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Unlocking the Value of Big Data via Prescriptive Analytics

predictive analytics

Prescriptive analytics has tremendous potential to become a disruptive force on making business decisions more effective and efficient. Done right, big data and analytics can enhance customer engagement and drive big returns.


Overall, raw data, particularly big data, does not offer much value in its unprocessed state. Yet, applying the right set of tools, we can extract powerful insights from a stockpile of bits.

 

Descriptive, Predictive & Prescriptive Analytics

Analysing data is nothing new as organisations have been doing this for ages. Business analytics can include descriptive, predictive and prescriptive phases. Descriptive analytics looks at past performance and its objective is to understand business performance by mining historical data to uncover reasons for past success or failure. The majority of business analytics are descriptive such as social analytics in terms of fans, mentions, page views, likes, check-ins, etc.

On the other hand, predictive analytics answers the question what will happen. Hence, historical performance data is combined with rules, algorithms, and occasionally external data to determine what is about to happen. Thereby, predictive analytics can only forecast what might happen in the future, because all predictive analytics are probabilistic in nature. For instance, sentiment analysis involves predicting data that we do not have, which is called the sentiment label, whether it is a positive or negative sentiment.

Prescriptive analytics is the third and final phase of business analytics and its objective is not only to predict future outcomes, but also to make recommendations based on those pre-specified outcomes. In focusing on the what, when, and why of future events, it attempts to answer the “So what?”-question.

Prescriptive Analytics

 

Prescriptive Analytics & Five Pillars of Success

Currently, a small percentage of companies use prescriptive analytics (Bertolucci, 2013), and even those tend to do it with structured data only. Despite being quite new, prescriptive analytics promises to be extremely powerful and accurate in its predictions through machine learning, artificial intelligence, and mathematical sciences. This will drastically improve decision-making, but it requires a predictive model with actionable data and a feedback system, which Basu (2013) also recognises as key components in his five pillars of prescriptive analytics success:

1. Hybrid data: Using both unstructured (text, image, video and audio) and structured data (numbers and categories), businesses take full advantage of all the available data to make the best decisions possible.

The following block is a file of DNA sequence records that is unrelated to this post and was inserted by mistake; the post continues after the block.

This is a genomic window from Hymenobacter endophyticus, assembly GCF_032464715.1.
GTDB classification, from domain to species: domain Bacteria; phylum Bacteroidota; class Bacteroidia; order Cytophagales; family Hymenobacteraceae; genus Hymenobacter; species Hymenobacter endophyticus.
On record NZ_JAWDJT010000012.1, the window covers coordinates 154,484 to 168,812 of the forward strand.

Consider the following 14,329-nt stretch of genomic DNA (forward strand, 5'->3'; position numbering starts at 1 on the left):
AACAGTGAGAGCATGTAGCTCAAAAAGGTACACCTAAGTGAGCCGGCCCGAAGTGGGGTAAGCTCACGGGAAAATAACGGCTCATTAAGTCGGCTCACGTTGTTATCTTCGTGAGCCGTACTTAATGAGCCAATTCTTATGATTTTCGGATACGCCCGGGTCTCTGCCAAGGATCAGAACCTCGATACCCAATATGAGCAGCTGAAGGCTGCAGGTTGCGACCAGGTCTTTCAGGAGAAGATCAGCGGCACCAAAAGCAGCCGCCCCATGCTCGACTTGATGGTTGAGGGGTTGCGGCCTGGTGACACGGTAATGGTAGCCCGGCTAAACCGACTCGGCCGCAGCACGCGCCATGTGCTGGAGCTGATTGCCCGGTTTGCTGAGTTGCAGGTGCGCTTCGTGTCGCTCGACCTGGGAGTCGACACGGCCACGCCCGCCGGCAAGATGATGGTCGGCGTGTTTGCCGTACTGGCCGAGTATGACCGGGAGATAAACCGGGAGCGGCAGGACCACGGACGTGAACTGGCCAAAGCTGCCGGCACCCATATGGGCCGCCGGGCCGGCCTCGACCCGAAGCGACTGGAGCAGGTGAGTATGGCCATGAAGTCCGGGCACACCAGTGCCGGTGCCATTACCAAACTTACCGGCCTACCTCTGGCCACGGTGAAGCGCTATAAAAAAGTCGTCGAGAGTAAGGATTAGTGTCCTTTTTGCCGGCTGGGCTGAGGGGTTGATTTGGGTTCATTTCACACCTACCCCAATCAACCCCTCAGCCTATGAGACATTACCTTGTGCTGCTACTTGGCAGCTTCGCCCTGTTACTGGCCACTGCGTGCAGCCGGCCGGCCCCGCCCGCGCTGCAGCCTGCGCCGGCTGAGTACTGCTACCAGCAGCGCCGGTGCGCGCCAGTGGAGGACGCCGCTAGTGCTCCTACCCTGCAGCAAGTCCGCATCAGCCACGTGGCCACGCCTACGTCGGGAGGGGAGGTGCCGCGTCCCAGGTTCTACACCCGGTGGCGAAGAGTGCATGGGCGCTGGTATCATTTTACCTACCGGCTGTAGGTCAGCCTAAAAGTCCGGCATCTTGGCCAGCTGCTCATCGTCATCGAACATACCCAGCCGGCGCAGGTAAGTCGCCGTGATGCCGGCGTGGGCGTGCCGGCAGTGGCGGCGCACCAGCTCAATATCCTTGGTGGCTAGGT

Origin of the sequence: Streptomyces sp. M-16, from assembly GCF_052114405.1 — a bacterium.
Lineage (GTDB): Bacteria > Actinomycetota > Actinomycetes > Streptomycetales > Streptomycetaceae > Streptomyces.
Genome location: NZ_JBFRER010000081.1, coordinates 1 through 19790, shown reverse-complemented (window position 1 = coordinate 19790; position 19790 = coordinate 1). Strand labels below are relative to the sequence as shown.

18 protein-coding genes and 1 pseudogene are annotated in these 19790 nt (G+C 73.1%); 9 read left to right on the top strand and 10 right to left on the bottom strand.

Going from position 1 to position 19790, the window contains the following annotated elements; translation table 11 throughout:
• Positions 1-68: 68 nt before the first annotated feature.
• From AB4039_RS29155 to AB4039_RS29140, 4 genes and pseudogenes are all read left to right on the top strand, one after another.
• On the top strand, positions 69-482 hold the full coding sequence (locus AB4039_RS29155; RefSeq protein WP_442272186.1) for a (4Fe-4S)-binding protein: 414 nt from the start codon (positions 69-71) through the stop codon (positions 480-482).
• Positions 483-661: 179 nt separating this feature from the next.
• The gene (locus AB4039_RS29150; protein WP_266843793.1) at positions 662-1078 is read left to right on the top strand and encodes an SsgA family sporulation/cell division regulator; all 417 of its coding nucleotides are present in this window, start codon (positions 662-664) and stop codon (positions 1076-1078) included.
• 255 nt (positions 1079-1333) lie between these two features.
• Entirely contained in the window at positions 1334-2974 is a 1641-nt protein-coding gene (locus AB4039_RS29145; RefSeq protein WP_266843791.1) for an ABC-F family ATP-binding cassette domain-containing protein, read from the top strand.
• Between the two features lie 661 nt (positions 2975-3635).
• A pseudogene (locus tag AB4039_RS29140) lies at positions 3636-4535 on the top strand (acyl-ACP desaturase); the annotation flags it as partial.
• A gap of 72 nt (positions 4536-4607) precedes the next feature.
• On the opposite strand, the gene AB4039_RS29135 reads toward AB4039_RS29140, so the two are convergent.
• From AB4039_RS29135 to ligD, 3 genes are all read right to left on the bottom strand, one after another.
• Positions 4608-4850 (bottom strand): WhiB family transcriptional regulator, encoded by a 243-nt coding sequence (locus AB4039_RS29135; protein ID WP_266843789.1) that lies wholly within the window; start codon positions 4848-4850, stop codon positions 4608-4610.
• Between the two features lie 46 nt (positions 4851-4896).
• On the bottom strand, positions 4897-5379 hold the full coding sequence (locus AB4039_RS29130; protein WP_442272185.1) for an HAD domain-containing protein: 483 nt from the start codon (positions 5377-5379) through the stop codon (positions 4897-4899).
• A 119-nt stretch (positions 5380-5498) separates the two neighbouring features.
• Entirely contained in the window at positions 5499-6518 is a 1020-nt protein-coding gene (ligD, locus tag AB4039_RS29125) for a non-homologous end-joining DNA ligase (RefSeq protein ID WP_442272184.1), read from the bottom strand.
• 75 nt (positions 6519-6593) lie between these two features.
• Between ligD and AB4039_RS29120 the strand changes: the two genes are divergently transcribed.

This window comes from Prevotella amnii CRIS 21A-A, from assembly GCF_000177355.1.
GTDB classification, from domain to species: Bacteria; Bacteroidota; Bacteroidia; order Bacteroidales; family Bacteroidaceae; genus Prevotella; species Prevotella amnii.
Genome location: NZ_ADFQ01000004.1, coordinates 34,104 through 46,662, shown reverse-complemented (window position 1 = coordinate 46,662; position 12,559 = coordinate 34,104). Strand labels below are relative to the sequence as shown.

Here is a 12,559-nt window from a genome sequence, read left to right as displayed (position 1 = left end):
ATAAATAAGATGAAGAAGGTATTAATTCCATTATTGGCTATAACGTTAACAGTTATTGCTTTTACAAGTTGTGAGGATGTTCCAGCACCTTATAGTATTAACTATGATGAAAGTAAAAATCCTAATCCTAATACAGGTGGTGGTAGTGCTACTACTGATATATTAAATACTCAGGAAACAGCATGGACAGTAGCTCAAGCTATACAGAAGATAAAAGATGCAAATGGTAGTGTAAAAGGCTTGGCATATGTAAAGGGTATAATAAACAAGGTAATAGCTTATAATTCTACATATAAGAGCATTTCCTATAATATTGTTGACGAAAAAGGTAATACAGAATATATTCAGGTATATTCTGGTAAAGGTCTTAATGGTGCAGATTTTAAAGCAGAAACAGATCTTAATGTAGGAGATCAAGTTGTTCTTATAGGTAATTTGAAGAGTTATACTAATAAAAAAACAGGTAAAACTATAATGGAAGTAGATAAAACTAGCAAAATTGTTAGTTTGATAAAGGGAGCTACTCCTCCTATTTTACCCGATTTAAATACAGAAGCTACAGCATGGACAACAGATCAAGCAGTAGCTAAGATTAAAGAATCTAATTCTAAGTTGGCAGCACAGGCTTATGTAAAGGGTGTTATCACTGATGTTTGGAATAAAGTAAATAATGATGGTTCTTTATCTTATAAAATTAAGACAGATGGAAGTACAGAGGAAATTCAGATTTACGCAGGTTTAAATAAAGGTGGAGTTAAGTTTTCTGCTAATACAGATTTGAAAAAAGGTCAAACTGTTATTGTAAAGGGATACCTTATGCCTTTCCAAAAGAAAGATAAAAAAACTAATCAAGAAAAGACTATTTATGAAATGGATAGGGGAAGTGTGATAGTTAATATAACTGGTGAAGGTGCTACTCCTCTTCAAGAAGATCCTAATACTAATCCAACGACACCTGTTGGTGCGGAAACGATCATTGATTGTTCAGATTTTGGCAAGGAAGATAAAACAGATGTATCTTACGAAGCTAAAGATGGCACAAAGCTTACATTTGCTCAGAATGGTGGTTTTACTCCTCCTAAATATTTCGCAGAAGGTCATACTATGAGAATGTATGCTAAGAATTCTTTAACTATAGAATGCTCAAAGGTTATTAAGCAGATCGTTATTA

2. Integrated predictions & prescriptions: The functions – predictions and prescriptions – must work synergistically for prescriptive analytics to deliver on its promise.

3. Prescriptions & side effects: Operations research takes into account the objectives, the constraints and the actionable knobs (decision variables) to produce the best course of action that does not lead to undesirable side effects.

4. Adaptive algorithms: As this business process evolves over time, the technology should continually re-predict and re-prescribe so the predictions and prescriptions remain relevant.

5. Feedback mechanism: Companies with highly sophisticated prescriptive analytics software are dependent on humans to act on the prescriptions coming out of the software.

Of course, in order to practice descriptive analytics, massive amounts of data are required. Fortunately, we live in a world that is constantly producing exactly that.

 

Case: Google’s Self-driving Car

Google’s self-driving car is an example of prescriptive automation as it automatically act upon the prescriptions coming from the software side.

During every trip, the car makes multiple decisions about what to do based on predictions of future outcomes. For instance, when approaching an intersection, the car needs to anticipate what might be coming in terms of traffic, pedestrians, etc. and the effect of a possible decision before actually making that decision.

 

References:

Basu, A. T. A. N. U. (2013). Five pillars of prescriptive analytics success. Analytics Magazine.

Bertolucci, J. (April 15, 2013). Prescriptive Analytics and Data: Next Big Thing? InformationWeek.

Evans, J. R. (2012). Business analytics: the next frontier for decision sciences. Decision Line, 43(2), 4-6.

Mohan, D. (2014). Your Data Already Know What You Don’t. Exploration & Production Magazine.

Simon Raun Madsen

I am a marketing, business, and communications academic and practitioner with strong cross-disciplinary skills from courses and work experience within the fields of marketing and business intelligence. In particular, my passion for technology and several years of experience with online marketing have provided me with a flair for digital solutions, data analysis, and front-end development.
Simon Raun Madsen

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